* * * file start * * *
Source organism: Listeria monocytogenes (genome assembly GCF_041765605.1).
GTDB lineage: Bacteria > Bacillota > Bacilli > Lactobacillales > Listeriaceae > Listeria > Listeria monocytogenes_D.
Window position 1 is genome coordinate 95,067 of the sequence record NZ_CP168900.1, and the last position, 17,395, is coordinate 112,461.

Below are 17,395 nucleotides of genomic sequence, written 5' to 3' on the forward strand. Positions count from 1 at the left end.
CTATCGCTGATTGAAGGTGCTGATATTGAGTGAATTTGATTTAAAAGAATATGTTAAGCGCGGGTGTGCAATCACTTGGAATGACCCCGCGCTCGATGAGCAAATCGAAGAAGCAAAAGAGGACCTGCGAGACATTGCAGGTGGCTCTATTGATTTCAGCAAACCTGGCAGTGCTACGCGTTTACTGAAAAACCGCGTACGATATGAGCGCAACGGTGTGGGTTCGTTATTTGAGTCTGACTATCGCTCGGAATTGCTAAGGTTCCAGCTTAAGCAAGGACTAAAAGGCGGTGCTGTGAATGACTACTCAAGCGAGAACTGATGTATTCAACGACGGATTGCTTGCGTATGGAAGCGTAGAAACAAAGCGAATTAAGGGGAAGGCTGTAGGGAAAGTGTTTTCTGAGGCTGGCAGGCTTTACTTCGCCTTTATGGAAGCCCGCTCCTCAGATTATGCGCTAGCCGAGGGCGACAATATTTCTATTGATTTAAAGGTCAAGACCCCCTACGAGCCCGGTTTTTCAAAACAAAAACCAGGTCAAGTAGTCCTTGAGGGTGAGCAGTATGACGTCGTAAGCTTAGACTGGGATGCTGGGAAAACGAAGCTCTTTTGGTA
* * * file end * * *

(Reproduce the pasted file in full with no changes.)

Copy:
Source organism: Listeria monocytogenes (genome assembly GCF_041765605.1).
GTDB lineage: Bacteria > Bacillota > Bacilli > Lactobacillales > Listeriaceae > Listeria > Listeria monocytogenes_D.
Window position 1 is genome coordinate 95,067 of the sequence record NZ_CP168900.1, and the last position, 17,395, is coordinate 112,461.

Below are 17,395 nucleotides of genomic sequence, written 5' to 3' on the forward strand. Positions count from 1 at the left end.
CTATCGCTGATTGAAGGTGCTGATATTGAGTGAATTTGATTTAAAAGAATATGTTAAGCGCGGGTGTGCAATCACTTGGAATGACCCCGCGCTCGATGAGCAAATCGAAGAAGCAAAAGAGGACCTGCGAGACATTGCAGGTGGCTCTATTGATTTCAGCAAACCTGGCAGTGCTACGCGTTTACTGAAAAACCGCGTACGATATGAGCGCAACGGTGTGGGTTCGTTATTTGAGTCTGACTATCGCTCGGAATTGCTAAGGTTCCAGCTTAAGCAAGGACTAAAAGGCGGTGCTGTGAATGACTACTCAAGCGAGAACTGATGTATTCAACGACGGATTGCTTGCGTATGGAAGCGTAGAAACAAAGCGAATTAAGGGGAAGGCTGTAGGGAAAGTGTTTTCTGAGGCTGGCAGGCTTTACTTCGCCTTTATGGAAGCCCGCTCCTCAGATTATGCGCTAGCCGAGGGCGACAATATTTCTATTGATTTAAAGGTCAAGACCCCCTACGAGCCCGGTTTTTCAAAACAAAAACCAGGTCAAGTAGTCCTTGAGGGTGAGCAGTATGACGTCGTAAGCTTAGACTGGGATGCTGGGAAAACGAAGCTCTTTTGGTA